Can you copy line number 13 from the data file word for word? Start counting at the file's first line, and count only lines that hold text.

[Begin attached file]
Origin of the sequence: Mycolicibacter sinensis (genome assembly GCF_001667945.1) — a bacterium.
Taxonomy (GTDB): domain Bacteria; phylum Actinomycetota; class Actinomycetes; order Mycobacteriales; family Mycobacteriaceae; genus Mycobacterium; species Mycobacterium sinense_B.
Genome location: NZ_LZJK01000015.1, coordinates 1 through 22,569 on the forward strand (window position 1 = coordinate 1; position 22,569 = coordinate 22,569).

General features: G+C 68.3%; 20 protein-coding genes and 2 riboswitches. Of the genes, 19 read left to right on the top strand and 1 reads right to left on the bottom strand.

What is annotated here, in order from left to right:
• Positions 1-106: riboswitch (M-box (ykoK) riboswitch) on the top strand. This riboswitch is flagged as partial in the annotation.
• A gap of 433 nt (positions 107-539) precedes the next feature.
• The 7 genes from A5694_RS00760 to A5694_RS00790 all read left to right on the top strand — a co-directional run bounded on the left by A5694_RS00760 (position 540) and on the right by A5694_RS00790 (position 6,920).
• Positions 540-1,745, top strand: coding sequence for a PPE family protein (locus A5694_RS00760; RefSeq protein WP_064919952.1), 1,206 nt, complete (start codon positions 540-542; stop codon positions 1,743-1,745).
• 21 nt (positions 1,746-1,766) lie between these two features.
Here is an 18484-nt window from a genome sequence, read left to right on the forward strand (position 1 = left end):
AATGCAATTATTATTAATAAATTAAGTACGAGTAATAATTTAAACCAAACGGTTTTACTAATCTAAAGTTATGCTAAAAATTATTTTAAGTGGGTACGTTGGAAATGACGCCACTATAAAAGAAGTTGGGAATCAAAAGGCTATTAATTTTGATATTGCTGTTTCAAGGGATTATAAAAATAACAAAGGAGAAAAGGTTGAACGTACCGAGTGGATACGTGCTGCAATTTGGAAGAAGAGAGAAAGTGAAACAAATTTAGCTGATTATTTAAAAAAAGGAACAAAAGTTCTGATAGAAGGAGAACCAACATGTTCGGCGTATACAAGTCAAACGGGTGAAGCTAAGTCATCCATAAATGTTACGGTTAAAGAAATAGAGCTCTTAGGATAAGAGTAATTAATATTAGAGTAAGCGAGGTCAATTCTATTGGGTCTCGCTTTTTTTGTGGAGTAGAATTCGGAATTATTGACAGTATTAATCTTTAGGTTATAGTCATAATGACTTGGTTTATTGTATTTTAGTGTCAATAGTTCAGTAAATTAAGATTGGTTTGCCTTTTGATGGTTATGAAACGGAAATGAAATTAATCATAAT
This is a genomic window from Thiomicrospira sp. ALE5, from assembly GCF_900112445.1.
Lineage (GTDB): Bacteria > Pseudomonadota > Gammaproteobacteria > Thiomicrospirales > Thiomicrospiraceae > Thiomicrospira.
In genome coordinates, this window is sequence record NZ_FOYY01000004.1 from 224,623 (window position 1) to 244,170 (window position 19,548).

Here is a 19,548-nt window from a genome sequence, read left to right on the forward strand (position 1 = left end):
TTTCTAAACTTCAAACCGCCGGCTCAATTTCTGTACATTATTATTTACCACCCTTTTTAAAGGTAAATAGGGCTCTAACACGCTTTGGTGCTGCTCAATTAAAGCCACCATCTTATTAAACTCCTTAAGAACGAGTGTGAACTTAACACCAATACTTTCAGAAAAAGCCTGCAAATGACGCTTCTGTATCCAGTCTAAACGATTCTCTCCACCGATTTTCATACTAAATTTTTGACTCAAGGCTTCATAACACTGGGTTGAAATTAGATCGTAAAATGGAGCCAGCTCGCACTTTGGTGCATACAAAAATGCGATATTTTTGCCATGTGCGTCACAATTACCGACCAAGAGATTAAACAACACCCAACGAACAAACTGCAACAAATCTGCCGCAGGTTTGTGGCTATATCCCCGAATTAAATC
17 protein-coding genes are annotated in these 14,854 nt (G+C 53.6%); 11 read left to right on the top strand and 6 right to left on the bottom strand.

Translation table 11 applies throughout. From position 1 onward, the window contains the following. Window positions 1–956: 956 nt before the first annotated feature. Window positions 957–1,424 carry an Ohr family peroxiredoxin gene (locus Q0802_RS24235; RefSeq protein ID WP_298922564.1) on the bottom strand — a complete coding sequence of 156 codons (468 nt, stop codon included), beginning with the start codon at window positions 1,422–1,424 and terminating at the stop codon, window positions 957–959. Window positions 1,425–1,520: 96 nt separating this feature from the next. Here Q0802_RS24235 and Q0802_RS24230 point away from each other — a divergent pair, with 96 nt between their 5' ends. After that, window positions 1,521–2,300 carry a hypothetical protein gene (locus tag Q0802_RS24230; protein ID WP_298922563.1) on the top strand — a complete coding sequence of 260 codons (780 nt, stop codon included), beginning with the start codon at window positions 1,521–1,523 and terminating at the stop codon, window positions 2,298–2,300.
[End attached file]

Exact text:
This is a genomic window from Thiomicrospira sp. ALE5, from assembly GCF_900112445.1.